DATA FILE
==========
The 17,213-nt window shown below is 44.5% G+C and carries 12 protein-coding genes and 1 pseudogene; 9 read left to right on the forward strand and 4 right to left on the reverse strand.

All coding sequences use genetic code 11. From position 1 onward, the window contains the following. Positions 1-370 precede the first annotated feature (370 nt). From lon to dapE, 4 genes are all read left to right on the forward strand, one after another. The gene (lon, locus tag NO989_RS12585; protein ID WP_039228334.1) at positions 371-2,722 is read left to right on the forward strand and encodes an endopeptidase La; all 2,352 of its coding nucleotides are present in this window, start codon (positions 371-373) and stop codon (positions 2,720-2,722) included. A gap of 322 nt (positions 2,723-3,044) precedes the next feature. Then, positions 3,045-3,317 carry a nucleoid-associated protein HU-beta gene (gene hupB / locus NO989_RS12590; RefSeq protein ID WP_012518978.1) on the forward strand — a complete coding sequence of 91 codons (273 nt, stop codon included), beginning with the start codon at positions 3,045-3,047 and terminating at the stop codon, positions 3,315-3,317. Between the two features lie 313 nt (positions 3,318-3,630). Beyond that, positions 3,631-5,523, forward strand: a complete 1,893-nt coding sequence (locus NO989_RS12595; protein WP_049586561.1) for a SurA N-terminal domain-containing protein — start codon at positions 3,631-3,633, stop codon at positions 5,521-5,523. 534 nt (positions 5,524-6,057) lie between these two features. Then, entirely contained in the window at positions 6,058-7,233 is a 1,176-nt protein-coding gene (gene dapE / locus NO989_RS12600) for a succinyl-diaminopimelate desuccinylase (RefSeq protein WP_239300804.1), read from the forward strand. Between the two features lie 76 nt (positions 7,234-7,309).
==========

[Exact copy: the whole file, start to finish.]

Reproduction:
The 17,213-nt window shown below is 44.5% G+C and carries 12 protein-coding genes and 1 pseudogene; 9 read left to right on the forward strand and 4 right to left on the reverse strand.

All coding sequences use genetic code 11. From position 1 onward, the window contains the following. Positions 1-370 precede the first annotated feature (370 nt). From lon to dapE, 4 genes are all read left to right on the forward strand, one after another. The gene (lon, locus tag NO989_RS12585; protein ID WP_039228334.1) at positions 371-2,722 is read left to right on the forward strand and encodes an endopeptidase La; all 2,352 of its coding nucleotides are present in this window, start codon (positions 371-373) and stop codon (positions 2,720-2,722) included. A gap of 322 nt (positions 2,723-3,044) precedes the next feature. Then, positions 3,045-3,317 carry a nucleoid-associated protein HU-beta gene (gene hupB / locus NO989_RS12590; RefSeq protein ID WP_012518978.1) on the forward strand — a complete coding sequence of 91 codons (273 nt, stop codon included), beginning with the start codon at positions 3,045-3,047 and terminating at the stop codon, positions 3,315-3,317. Between the two features lie 313 nt (positions 3,318-3,630). Beyond that, positions 3,631-5,523, forward strand: a complete 1,893-nt coding sequence (locus NO989_RS12595; protein WP_049586561.1) for a SurA N-terminal domain-containing protein — start codon at positions 3,631-3,633, stop codon at positions 5,521-5,523. 534 nt (positions 5,524-6,057) lie between these two features. Then, entirely contained in the window at positions 6,058-7,233 is a 1,176-nt protein-coding gene (gene dapE / locus NO989_RS12600) for a succinyl-diaminopimelate desuccinylase (RefSeq protein WP_239300804.1), read from the forward strand. Between the two features lie 76 nt (positions 7,234-7,309).